The down-bound current can be a couple of knots at some of the narrows. I recommend you DO stay in the marked main channel as there are rocky areas if you stray out. We found one near Detour Village. If you decide to anchor in any of the bays along the St. Mary's, be very alert for fisherman's nets and markers. These will be too shallow to avoid in a shallow bay. There are two places with ferry boats crossing the waterway. They wait for no one and seldom announce departures.

St Mary's deposits you into the North Channel, west end. Once you enter Canadian Water you will need to check in. I think the closest place will be Meldrum Bay. This is probably a phone call from the tiny, probably unoccupied immigration office. PASSPORTS ARE MANDITORY. Be sure you have the Canadian Hydrographic charts on your plotter &/or Paper charts. Get a cruising guide. Places of particular note here are the Benjamins, Baei Fine, both jewels in this vast place. In the back end of Baie Fine you can take a short hike to Topaz Lake and swim in the clearest, most sterile water ever. Copper leaching into the water prevents all algae, bacteria etc. The swimming was great. Many people spend the entire summer in the NC. The town of Little Current offers free day-dockage including water & power so that you will be encouraged to shop & eat.

If you follow the NC into Georgian Bay you will be mostly protected and you will always be able to find a sheltered anchorage. There is an ICW type of designated channel through parts of Georgian Bay. There will be places where this passes through rocky shallows.

If you do choose to transit Lake St Clair & Lake Erie, there are nice state docks at Put-In Bay on S. Bass. You might also plan a day in Cedar Point Amusement park. They have a marina. I used to race Lake Erie. I can attest that there are not a lot of interesting places but there are harbors with transient facilities all along. You can probably anchor inside the wall at the east end at Cleveland. That basin is adjacent to Lakeside YC. There is a large sheltered natural basin at Erie PA. Check it out on Google earth. You can anchor or tie up here.

Hope this helps your rout planning.

Trent Severn route means dropping your mast at Port Severn then either raising it again or crossing Lake Ontario with it on deck , not wise.

There are no where near 70 locks, there are 44.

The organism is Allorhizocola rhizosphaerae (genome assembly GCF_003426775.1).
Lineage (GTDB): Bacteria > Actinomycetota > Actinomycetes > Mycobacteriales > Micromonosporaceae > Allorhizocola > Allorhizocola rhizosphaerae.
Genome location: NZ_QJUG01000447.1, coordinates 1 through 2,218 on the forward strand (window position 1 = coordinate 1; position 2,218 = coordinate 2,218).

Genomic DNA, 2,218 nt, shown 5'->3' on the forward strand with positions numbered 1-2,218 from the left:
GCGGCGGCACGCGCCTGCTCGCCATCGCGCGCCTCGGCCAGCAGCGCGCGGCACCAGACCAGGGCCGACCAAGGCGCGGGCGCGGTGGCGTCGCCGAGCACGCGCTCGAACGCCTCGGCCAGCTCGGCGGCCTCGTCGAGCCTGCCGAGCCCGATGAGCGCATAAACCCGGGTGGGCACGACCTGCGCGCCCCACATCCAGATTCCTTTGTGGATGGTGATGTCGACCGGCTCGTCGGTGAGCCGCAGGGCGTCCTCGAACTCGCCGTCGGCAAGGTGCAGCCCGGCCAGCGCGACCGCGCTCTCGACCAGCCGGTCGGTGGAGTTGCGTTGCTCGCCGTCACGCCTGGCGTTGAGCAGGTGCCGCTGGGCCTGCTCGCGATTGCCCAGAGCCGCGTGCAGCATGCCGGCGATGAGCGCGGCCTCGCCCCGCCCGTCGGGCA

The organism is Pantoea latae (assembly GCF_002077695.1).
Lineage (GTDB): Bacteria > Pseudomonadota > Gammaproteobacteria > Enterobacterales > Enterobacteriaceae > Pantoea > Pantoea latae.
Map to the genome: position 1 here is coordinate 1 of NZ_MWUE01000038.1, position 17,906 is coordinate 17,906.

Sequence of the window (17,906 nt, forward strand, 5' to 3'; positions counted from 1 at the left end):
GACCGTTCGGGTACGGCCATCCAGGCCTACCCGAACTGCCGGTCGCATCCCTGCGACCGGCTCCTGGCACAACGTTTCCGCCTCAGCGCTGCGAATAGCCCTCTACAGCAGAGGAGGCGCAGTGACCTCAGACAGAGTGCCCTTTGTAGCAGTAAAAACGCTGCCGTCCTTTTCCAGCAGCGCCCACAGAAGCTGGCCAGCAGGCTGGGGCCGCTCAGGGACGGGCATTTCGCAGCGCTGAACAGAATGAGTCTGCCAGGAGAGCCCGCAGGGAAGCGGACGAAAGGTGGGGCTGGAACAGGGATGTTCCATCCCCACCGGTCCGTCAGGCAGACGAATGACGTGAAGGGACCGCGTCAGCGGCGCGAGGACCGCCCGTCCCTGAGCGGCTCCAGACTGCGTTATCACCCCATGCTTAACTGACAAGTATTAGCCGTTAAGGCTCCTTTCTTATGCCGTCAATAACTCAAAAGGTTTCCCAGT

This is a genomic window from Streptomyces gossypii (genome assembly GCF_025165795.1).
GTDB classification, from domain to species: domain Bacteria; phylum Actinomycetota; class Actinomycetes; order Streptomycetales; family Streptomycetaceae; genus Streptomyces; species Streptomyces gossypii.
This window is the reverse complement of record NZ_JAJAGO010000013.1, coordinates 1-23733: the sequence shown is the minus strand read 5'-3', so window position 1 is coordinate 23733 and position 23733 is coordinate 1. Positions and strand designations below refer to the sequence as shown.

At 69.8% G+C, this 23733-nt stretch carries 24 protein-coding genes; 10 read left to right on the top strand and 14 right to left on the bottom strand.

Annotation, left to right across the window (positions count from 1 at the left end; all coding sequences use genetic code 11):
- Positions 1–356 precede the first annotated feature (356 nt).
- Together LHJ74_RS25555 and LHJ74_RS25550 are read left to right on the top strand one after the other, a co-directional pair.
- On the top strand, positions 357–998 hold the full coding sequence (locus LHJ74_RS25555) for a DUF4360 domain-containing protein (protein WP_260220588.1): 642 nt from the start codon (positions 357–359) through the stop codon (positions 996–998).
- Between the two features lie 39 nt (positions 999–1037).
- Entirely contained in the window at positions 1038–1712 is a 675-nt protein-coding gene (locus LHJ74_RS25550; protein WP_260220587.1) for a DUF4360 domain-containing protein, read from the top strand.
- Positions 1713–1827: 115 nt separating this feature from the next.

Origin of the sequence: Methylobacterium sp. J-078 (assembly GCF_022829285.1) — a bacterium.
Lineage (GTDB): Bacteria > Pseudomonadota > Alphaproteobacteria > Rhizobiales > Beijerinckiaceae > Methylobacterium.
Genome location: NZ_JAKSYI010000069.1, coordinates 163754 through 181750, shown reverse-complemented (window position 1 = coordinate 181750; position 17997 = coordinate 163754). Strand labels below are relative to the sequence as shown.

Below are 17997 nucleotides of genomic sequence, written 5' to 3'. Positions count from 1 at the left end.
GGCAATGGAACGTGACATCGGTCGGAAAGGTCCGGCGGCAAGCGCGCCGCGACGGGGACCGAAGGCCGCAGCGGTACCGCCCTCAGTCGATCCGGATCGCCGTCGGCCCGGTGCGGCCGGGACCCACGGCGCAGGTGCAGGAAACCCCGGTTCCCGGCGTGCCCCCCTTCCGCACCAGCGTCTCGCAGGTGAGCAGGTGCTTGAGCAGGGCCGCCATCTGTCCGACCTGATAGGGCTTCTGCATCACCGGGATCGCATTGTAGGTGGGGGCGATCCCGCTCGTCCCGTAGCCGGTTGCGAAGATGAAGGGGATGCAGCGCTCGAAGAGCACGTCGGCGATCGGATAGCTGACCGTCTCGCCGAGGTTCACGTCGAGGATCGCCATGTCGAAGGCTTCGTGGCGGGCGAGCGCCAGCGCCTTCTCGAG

One low fee ! - I suggest you check current prices and limited hours due to cutbacks on the system oh yeah ... there is no free docking anywhere .... you got a surprise coming.

Locking around Niagara Falls involves 8 locks in the Welland Canal, one of which is so easy you don't even tie up and you can keep your mast up through the canal for the sail down Lake Ontario
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Old 28-05-2015, 07:35   #27
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Re: Transiting a canal with the mast on deck

Ken and Paula, I'm sure your head is swimming by now so I'll just try and answer your original question. Many members of AGLCA (America's Great Loop Cruisers Association) are sailboat owners and most do the entire Great Loop including the canals, locks, most of the Great Lakes and the river systems with their mast down, From the entrance to the Erie Canal to Mobile, AL. That mean hundreds of locks. Many will ship their mast to Mobile, but just as many will carry it on deck. As long as you have it well secured I doubt you will have any problem whether in the canals or locking through. Both processes are slow and easy and we have seen many single handers with masts on their decks locking through or tied to walls in the canals. If your comfortable handling your boat in those conditions there is no reason for you to constantly have to raise and lower the mast and the added expense and delays that will cause. Chuck
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Old 28-05-2015, 07:38   #28
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Re: Transiting a canal with the mast on deck

I've done the great lakes from the Atlantic as far as Toronto in a 3-masted tallship. There's some great sailing in the lakes and i'd be worried about having a mast bouncing around on deck. Also, having stuff sticking out the ends is pretty inconvenient in the locks as there is a lot of current and it's easy to get spun around and whack your mast on the side of the lock. Why do you want to take it down?
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Old 28-05-2015, 08:40   #29
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Re: Transiting a canal with the mast on deck

Yes, definitely put the mast in for the lake transits. You won't have any problem with the overhangs once in the Erie. You'll be lock masters by the time you hit the Hudson. We had no problem finding discarded mast cradles at the west end. History galore. Great overnight facilities all along the way. Not sure paradise still exists in the direction you're headed.
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Old 28-05-2015, 20:08   #30
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Re: Transiting a canal with the mast on deck

I'm not sure if I understand the question, but I think you are asking if you should sail about 1000 miles on open water with favourable prevailing winds to avoid a mast stepping?

Sail her down, I bet you cwould make decent speed one day into under sail if not 2 days in three.
If you get into dicey weather between Duluth and Oswego- which you will, many times, you'll want the mast up to make your motion more tender and to dampen motion if you are under sail.